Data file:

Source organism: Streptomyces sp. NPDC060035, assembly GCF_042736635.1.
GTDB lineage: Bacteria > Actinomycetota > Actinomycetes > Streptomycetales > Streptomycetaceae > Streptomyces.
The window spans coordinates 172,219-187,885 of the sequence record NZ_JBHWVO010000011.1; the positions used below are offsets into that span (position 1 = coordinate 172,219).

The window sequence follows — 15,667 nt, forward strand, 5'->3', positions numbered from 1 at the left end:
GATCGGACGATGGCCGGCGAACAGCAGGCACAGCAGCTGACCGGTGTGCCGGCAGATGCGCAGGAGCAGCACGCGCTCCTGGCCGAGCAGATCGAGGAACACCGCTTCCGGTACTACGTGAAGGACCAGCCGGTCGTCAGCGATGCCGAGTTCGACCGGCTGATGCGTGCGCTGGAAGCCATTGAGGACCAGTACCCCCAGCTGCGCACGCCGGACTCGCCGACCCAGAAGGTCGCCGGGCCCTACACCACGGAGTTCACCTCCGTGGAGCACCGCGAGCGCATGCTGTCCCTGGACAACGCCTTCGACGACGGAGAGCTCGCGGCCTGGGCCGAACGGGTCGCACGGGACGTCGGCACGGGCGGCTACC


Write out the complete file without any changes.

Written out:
Source organism: Streptomyces sp. NPDC060035, assembly GCF_042736635.1.
GTDB lineage: Bacteria > Actinomycetota > Actinomycetes > Streptomycetales > Streptomycetaceae > Streptomyces.
The window spans coordinates 172,219-187,885 of the sequence record NZ_JBHWVO010000011.1; the positions used below are offsets into that span (position 1 = coordinate 172,219).

The window sequence follows — 15,667 nt, forward strand, 5'->3', positions numbered from 1 at the left end:
GATCGGACGATGGCCGGCGAACAGCAGGCACAGCAGCTGACCGGTGTGCCGGCAGATGCGCAGGAGCAGCACGCGCTCCTGGCCGAGCAGATCGAGGAACACCGCTTCCGGTACTACGTGAAGGACCAGCCGGTCGTCAGCGATGCCGAGTTCGACCGGCTGATGCGTGCGCTGGAAGCCATTGAGGACCAGTACCCCCAGCTGCGCACGCCGGACTCGCCGACCCAGAAGGTCGCCGGGCCCTACACCACGGAGTTCACCTCCGTGGAGCACCGCGAGCGCATGCTGTCCCTGGACAACGCCTTCGACGACGGAGAGCTCGCGGCCTGGGCCGAACGGGTCGCACGGGACGTCGGCACGGGCGGCTACC